PREDICTION OF ROADWAY STRENGTH FROM SOIL PROPERTIES

An intensive performance study of 120 Alaskan asphalt-paved roadway sections was completed in 1980. Roadway-bearing strengths were measured weekly on each section during the period of thaw weakening by means of a Benkelman beam-type test procedure. Soil properties and layer thicknesses were evaluated by use of test pit sampling. This study, which included sections from the different climatic regions of Alaska, has indicated certain soil particle sizes to be the most critical factor in crack-free performance and resistance to spring thaw weakening. The data acquired in the performance study have provided a basis for the development of a new method of pavement design. This method predicts the maximum seasonal or design deflection level from the percentages of particles smaller than 0.075 mm (No. 200 sieve) in the different granular soil layers beneath the asphalt pavement. Required pavement thicknesses for the predicted traffic and design deflection levels are then determined by a previously developed overlay design procedure. This method is demonstrated to be more reliable than previous designs based on the frost susceptibility classification of the pavement layers. (Author)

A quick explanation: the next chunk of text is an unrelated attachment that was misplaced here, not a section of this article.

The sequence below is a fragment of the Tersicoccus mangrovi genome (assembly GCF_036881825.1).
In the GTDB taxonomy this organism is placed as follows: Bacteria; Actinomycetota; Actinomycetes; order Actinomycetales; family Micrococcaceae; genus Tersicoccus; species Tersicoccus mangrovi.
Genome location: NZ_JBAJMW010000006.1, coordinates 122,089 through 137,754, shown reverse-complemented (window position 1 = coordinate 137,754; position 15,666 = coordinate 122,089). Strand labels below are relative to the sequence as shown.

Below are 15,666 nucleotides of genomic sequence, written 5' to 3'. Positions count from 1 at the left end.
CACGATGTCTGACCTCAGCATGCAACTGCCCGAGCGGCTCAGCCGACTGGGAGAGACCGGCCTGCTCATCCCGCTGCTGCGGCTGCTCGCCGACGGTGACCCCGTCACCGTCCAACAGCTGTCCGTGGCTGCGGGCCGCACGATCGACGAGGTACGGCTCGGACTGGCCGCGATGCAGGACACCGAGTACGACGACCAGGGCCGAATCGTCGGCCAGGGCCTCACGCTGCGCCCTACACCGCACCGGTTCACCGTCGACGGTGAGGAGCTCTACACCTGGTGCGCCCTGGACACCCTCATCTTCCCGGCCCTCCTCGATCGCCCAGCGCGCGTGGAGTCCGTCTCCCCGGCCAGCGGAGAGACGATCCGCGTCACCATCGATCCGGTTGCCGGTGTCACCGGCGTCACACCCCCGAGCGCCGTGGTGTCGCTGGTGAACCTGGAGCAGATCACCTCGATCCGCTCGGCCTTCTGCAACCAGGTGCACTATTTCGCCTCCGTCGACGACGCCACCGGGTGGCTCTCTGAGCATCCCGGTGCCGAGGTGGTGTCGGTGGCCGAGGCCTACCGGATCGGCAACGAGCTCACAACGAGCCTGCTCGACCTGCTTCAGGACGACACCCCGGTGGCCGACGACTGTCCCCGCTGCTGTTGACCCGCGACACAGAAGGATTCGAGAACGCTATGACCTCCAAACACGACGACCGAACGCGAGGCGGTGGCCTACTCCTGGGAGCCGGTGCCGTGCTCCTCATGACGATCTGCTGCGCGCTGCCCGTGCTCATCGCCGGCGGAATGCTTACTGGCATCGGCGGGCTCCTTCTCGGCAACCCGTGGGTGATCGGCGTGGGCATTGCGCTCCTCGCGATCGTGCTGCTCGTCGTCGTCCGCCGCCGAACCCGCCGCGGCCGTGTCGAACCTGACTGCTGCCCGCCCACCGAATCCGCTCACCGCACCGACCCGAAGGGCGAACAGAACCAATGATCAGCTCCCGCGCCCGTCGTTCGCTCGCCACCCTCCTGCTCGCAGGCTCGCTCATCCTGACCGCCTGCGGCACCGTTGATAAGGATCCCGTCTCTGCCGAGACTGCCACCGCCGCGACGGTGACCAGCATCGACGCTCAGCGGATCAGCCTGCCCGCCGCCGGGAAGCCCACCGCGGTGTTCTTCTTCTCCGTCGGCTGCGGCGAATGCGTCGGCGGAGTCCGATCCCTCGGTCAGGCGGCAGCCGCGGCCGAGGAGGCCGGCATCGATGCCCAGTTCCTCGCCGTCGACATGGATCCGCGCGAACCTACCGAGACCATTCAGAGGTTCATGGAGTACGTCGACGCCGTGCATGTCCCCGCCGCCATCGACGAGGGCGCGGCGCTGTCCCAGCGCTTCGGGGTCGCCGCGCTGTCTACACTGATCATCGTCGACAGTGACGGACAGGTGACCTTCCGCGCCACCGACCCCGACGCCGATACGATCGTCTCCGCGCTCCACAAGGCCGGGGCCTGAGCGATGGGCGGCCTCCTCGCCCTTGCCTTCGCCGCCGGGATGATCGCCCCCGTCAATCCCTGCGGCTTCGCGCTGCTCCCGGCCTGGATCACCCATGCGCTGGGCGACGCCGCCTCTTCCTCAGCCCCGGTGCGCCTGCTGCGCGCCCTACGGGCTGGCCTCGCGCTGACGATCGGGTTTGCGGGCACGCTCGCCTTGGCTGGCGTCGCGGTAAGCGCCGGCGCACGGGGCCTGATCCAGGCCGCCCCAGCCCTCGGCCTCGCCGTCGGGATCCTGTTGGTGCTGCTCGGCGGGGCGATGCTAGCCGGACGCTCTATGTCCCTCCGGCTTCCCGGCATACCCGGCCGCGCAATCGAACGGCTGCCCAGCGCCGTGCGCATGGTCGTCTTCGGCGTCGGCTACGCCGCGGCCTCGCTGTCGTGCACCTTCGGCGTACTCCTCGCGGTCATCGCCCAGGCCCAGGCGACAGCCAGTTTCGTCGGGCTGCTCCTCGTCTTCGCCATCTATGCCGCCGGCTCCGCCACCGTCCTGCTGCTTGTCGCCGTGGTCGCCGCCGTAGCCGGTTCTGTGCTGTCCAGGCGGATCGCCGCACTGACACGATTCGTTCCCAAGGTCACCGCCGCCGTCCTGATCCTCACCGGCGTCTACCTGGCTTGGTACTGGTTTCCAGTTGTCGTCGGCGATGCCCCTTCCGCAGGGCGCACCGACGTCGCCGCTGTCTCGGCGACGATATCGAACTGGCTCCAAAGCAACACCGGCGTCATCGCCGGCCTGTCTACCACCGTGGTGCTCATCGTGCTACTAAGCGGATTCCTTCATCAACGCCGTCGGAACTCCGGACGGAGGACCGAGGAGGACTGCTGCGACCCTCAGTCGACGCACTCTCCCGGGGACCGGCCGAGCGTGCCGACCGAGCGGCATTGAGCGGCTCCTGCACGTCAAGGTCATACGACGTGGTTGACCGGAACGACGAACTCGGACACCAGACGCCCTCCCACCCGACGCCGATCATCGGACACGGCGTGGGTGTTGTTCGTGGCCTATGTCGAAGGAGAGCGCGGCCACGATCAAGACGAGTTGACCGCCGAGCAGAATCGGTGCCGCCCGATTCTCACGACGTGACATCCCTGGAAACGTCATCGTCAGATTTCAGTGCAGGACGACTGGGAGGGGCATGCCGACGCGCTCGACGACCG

Media Info

  • Media Type: Print
  • Features: Figures; References; Tables;
  • Pagination: pp 30-34
  • Monograph Title: FROST ACTION ON TRANSPORTATION FACILITIES
  • Serial:

Subject/Index Terms

Filing Info

  • Accession Number: 00381784
  • Record Type: Publication
  • ISBN: 030903561
  • Files: TRIS, TRB
  • Created Date: Mar 30 1984 12:00AM